Halloween sabotage exists, but may not be as common as you think

Halloween sabotage exists, but may not be as common as you think

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SALT LAKE CITY — Chances are, one of the first things you do after trick-or-treating is go through your kids' candy to make sure there are no razor blades, or anything you want to keep for yourself.

Why? Because of stranger danger, of course. Halloween is the one time of year that it is perfectly OK to accept candy from a stranger. We're basically asking children to forget for a night an important rule they've learned about safety, and it's our responsibility to make sure they don't suffer because of it.

It turns out strangers may not be as dangerous as most people believe, though. As much as it may sound like the perfect crime, numbers show that most people are not out poisoning children on Halloween.

Few proven cases exist of Halloween candy sabotage, and some were inside jobs: In 1974, Ronald Clark O'Bryan planted cyanide-poisoned Halloween candy in his 8-year-old's treats in an attempt to collect life insurance money on the child. The case was circumstantial, but O'Bryan was convicted of the crime in 1975 and executed in 1984.

Halloween safety tips:
Halloween candy may not be deserving of its bad reputation, but it is still important to take steps to be safe.
  • The biggest danger to children on Halloween is auto-pedestrian accidents. Try to go trick-or-treating during early hours and avoid all-dark clothing.
  • Remind children to use common sense. Although accepting candy from a stranger's house is OK, most of what they have learned about safety still applies on Halloween.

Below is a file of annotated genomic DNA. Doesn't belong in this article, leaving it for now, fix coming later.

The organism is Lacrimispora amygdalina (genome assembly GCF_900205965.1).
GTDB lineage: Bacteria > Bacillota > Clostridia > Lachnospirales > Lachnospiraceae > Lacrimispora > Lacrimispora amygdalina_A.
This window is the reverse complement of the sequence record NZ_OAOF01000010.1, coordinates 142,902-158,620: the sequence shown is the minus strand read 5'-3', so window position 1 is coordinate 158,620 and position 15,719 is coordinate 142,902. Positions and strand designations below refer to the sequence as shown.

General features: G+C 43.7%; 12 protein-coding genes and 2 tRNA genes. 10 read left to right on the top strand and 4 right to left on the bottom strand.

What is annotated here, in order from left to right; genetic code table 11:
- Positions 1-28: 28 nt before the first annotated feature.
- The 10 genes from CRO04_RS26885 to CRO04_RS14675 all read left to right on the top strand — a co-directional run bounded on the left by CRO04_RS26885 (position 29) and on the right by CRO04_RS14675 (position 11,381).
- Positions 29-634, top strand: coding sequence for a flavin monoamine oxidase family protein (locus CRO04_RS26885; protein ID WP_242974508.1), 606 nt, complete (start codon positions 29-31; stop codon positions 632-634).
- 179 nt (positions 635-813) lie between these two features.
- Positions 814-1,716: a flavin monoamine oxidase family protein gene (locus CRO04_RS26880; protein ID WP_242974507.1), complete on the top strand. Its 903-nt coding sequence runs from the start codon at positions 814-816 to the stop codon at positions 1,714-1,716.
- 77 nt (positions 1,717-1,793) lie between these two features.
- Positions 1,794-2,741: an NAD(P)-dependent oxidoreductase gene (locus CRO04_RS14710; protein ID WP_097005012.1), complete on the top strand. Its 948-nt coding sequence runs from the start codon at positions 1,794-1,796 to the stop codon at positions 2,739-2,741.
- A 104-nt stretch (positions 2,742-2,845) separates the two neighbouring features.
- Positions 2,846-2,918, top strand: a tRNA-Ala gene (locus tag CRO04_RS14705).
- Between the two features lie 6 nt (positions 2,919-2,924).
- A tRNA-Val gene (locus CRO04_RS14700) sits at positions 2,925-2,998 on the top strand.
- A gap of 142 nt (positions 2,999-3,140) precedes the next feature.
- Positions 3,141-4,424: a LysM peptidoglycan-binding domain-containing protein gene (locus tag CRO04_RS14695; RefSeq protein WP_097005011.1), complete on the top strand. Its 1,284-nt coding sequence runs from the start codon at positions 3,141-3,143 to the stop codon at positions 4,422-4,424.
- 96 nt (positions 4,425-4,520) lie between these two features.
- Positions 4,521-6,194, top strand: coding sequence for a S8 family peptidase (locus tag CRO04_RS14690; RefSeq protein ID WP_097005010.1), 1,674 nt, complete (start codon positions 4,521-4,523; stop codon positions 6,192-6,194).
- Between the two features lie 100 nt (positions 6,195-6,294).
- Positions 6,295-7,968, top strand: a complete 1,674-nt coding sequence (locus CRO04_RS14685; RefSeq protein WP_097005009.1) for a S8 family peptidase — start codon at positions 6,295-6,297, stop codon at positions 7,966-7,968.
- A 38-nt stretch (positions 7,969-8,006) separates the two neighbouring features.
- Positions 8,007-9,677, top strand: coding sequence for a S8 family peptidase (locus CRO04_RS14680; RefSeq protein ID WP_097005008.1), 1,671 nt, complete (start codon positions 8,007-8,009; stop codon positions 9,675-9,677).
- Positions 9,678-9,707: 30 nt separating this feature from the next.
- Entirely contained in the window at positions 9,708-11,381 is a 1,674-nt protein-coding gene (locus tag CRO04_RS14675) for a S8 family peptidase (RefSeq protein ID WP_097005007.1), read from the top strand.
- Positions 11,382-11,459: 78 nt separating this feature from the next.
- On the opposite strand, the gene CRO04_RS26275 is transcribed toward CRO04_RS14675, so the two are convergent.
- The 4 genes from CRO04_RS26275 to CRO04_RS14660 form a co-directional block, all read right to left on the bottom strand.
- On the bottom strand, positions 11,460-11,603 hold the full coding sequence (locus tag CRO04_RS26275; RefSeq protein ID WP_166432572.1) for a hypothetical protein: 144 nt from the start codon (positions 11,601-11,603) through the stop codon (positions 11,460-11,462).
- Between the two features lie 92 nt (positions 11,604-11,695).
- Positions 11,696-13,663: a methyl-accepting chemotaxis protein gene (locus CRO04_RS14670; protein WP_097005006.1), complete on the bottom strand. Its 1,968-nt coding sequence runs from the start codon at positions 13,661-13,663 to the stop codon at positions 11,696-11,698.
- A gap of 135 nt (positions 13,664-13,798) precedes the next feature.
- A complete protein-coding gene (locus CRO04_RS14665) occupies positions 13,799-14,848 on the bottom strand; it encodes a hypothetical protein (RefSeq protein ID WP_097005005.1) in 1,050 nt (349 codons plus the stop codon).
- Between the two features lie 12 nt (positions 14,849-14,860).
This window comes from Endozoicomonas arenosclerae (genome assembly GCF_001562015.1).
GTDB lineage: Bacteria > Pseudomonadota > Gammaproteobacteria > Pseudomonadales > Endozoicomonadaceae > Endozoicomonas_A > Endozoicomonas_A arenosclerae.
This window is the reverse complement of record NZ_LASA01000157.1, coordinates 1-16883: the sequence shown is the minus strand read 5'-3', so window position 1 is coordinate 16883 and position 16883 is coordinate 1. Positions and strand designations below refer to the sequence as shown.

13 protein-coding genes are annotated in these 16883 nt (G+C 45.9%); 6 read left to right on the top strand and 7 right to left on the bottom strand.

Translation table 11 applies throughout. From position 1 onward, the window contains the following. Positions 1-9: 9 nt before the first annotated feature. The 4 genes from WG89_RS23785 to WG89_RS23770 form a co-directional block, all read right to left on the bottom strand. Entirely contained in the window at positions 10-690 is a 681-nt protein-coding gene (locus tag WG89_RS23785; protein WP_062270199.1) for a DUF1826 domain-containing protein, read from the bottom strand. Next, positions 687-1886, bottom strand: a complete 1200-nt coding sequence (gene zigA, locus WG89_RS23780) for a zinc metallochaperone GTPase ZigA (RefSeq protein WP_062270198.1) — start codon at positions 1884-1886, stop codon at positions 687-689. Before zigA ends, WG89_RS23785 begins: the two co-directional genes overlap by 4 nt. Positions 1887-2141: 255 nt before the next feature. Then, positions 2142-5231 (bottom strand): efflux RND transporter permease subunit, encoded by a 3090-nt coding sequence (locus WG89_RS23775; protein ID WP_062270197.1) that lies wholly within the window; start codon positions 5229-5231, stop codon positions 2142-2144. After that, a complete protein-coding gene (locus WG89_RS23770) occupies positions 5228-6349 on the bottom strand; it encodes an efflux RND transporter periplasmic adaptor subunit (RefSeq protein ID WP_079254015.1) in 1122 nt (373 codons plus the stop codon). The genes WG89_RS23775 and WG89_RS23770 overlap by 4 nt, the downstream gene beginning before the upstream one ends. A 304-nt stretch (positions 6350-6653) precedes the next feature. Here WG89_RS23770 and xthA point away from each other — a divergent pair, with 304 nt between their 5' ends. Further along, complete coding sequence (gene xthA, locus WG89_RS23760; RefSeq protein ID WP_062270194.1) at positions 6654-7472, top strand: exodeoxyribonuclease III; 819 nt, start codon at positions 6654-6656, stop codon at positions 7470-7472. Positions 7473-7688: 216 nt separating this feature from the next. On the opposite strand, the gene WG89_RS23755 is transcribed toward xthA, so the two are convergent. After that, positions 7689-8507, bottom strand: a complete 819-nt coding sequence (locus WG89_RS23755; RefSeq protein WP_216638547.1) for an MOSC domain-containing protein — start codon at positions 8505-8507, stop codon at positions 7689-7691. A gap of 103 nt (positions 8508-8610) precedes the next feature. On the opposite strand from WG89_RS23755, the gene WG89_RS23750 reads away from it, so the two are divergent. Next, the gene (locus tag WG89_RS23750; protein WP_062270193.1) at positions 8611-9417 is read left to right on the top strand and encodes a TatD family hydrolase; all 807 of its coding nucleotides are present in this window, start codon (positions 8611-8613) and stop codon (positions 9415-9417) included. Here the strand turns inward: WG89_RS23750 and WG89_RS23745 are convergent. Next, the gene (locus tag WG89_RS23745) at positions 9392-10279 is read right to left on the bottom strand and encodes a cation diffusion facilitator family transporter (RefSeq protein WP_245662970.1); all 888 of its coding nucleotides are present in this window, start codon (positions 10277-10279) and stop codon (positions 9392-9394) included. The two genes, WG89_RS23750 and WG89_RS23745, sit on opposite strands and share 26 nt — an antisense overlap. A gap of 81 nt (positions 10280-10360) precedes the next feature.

• Don't eat candy with loose or missing wrappers, and still be cautious. You don't want to be on the wrong end of the odds.

Another case of alleged sabotage was actually one of retroactive candy poisoning: a 5-year-old Detroit boy died in 1970 of a heroin overdose. His tragic death was used as an example of Halloween sabotage, but the police investigation concluded that the boy had found his uncle's heroin stash and consumed it. His family had sprinkled the heroin on his Halloween candy in an attempt to cover up what had actually happened.

One case of Halloween candy sabotage happened in Utah: in 2005, a child received a vial full of cocaine at a trunk-or-treating activity. Police were unsure if the vial was placed in the child's bag intentionally or not, though.

Generally, proven cases of Halloween candy sabotage are few and far between, and most often it is a case of a foreign object placed in candy, not the candy itself being poisoned. Typically, whether the object was placed among the treats on purpose is unclear.

Of course, none of this is to say that parents should not be diligent in looking through their children's Halloween candy or watching where they are going; it never hurts to err on the side of caution, at least where children are concerned. And some people may discover cases of sabotage without reporting it. But the numbers show that children may not be in as much danger as most people believe.

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Stephanie Grimes


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